With increasing stress on networks, legacy infrastructure can no longer support the dynamic needs of Third Era networks. Machine-to-machine traffic is exploding, applications are scaling-out instead of scaling-up, and the data, which organisations want to analyse, is geographically dispersed. Networking architectures must evolve to become application aware in order to keep pace with the changing landscape of the Third Era.

To be successful, networks of the future must possess these three characteristics: agility, integrated security, and resiliency. But how can that be accomplished?

Building a foundation for the future

Amidst the many challenges of today’s industry, these requirements can only be achieved by creating a strong technical foundation based on three pillars:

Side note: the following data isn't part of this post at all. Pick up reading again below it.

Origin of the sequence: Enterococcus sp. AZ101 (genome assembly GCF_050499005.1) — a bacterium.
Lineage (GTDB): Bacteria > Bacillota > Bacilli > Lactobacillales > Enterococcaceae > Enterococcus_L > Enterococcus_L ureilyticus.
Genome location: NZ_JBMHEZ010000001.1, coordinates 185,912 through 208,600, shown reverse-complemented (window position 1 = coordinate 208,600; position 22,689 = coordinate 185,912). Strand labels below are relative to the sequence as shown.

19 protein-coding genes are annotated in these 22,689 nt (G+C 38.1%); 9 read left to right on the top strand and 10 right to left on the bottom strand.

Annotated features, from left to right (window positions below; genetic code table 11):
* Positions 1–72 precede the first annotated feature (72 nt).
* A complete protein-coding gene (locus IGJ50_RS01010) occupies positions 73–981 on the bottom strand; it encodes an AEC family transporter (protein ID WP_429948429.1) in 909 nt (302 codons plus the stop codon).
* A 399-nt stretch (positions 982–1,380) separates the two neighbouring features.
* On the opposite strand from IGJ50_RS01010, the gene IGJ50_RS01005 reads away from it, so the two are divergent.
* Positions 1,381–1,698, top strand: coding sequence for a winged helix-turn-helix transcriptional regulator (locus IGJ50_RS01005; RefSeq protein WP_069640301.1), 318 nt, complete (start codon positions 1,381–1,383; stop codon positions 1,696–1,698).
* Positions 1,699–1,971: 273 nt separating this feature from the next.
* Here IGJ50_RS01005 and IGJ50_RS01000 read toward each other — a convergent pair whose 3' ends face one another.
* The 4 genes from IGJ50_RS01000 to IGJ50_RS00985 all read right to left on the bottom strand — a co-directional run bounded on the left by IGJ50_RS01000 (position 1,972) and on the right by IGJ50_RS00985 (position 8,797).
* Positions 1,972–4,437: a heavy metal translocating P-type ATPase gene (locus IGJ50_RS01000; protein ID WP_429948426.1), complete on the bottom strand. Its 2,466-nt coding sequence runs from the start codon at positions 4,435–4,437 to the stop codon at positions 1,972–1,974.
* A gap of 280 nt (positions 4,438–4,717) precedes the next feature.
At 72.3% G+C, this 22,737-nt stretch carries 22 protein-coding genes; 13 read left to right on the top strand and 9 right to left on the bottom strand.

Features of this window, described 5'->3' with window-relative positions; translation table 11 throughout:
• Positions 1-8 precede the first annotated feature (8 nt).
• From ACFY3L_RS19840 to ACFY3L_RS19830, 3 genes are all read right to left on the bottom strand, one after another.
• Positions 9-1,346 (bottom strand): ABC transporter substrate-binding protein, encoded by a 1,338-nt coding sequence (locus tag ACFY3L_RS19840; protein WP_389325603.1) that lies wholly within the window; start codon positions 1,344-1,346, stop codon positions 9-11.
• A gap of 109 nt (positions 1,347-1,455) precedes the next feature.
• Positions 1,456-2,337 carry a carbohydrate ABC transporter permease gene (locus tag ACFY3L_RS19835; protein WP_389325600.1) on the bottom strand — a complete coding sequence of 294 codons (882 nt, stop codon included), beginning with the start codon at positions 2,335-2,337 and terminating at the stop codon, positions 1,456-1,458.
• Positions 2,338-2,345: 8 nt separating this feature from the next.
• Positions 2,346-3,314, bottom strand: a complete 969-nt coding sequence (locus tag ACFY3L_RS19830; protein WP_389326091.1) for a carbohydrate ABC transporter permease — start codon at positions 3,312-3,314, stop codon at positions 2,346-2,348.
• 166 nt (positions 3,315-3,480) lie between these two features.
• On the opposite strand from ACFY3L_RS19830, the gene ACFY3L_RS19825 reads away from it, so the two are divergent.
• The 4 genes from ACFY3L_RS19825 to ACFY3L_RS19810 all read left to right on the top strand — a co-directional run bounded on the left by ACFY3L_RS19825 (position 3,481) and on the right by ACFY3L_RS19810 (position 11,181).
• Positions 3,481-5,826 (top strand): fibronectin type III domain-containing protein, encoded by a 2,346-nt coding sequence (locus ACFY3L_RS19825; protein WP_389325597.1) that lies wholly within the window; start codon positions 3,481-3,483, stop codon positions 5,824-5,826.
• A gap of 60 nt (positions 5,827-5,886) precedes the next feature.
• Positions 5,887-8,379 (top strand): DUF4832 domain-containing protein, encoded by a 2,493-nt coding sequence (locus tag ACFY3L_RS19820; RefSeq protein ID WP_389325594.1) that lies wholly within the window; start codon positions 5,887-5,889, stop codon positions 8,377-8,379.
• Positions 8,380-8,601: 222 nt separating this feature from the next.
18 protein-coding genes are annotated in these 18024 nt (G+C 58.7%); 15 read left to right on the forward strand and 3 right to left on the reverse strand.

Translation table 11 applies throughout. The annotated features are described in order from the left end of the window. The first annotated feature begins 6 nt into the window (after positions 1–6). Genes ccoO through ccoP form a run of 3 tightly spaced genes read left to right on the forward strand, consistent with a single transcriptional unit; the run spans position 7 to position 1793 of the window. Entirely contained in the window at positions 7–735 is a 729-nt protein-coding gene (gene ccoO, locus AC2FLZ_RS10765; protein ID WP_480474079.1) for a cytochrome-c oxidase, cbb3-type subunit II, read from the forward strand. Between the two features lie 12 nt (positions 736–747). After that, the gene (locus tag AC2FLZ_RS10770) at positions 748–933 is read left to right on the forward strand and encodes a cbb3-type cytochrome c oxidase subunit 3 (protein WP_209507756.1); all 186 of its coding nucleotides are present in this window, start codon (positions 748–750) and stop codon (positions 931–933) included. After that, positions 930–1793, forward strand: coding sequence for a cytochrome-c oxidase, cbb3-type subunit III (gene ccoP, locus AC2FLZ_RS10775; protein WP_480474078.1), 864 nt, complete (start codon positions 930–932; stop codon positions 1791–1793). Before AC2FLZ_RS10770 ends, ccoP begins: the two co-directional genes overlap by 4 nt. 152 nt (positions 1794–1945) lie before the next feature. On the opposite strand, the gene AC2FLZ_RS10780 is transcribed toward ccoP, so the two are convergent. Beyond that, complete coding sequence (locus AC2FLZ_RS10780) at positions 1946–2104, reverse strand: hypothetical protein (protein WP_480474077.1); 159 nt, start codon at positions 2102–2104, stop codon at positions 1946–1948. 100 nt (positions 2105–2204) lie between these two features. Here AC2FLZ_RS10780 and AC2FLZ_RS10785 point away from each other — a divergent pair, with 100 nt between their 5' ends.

• Dynamic Physical Transport: In short, something has to move the information. The rate of application and data growth and their rapidly changing characteristics means that designers can no longer cement this connectivity layer of the data center at the time of design. Dynamic physical transport means this connectivity can scale horizontally, be easily modified, without re-cabling or redesign, and secured to support new application traffic patterns or needs. Networks today are designed with a static physical transport, defined by its physical cabling, and can only distribute application traffic evenly (or at least attempt to). When it comes time to grow the physical connectivity (i.e. a new application or growth in exsisting applications), the data center network often needs to be redesigned and re-cabled, a very high operational cost and a disruption to the applications and users. A dynamic physical transport can organise itself based on knowledge of what the applications need and, at the same time, isolate traffic. This allows better capacity utilisation and provides improved security. In addition, the transport can be easily and incrementally scaled to add more connectivity and capacity as needed.